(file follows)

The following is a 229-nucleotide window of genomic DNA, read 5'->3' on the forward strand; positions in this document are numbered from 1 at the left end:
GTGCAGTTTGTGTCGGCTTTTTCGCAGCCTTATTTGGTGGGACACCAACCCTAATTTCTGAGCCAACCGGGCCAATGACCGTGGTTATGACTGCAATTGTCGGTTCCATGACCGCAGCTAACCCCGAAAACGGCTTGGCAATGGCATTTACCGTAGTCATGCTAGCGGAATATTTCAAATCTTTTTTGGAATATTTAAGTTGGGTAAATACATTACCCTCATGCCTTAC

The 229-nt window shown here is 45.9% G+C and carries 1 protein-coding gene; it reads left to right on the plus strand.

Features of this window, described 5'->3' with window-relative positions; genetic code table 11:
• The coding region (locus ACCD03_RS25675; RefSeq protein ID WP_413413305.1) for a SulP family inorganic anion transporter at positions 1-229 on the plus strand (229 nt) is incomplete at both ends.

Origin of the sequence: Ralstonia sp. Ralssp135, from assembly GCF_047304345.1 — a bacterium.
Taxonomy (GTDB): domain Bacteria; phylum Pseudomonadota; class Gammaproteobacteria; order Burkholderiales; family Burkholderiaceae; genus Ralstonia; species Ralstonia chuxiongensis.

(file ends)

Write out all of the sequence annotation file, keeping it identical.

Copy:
The following is a 229-nucleotide window of genomic DNA, read 5'->3' on the forward strand; positions in this document are numbered from 1 at the left end:
GTGCAGTTTGTGTCGGCTTTTTCGCAGCCTTATTTGGTGGGACACCAACCCTAATTTCTGAGCCAACCGGGCCAATGACCGTGGTTATGACTGCAATTGTCGGTTCCATGACCGCAGCTAACCCCGAAAACGGCTTGGCAATGGCATTTACCGTAGTCATGCTAGCGGAATATTTCAAATCTTTTTTGGAATATTTAAGTTGGGTAAATACATTACCCTCATGCCTTAC

The 229-nt window shown here is 45.9% G+C and carries 1 protein-coding gene; it reads left to right on the plus strand.

Features of this window, described 5'->3' with window-relative positions; genetic code table 11:
• The coding region (locus ACCD03_RS25675; RefSeq protein ID WP_413413305.1) for a SulP family inorganic anion transporter at positions 1-229 on the plus strand (229 nt) is incomplete at both ends.

Origin of the sequence: Ralstonia sp. Ralssp135, from assembly GCF_047304345.1 — a bacterium.
Taxonomy (GTDB): domain Bacteria; phylum Pseudomonadota; class Gammaproteobacteria; order Burkholderiales; family Burkholderiaceae; genus Ralstonia; species Ralstonia chuxiongensis.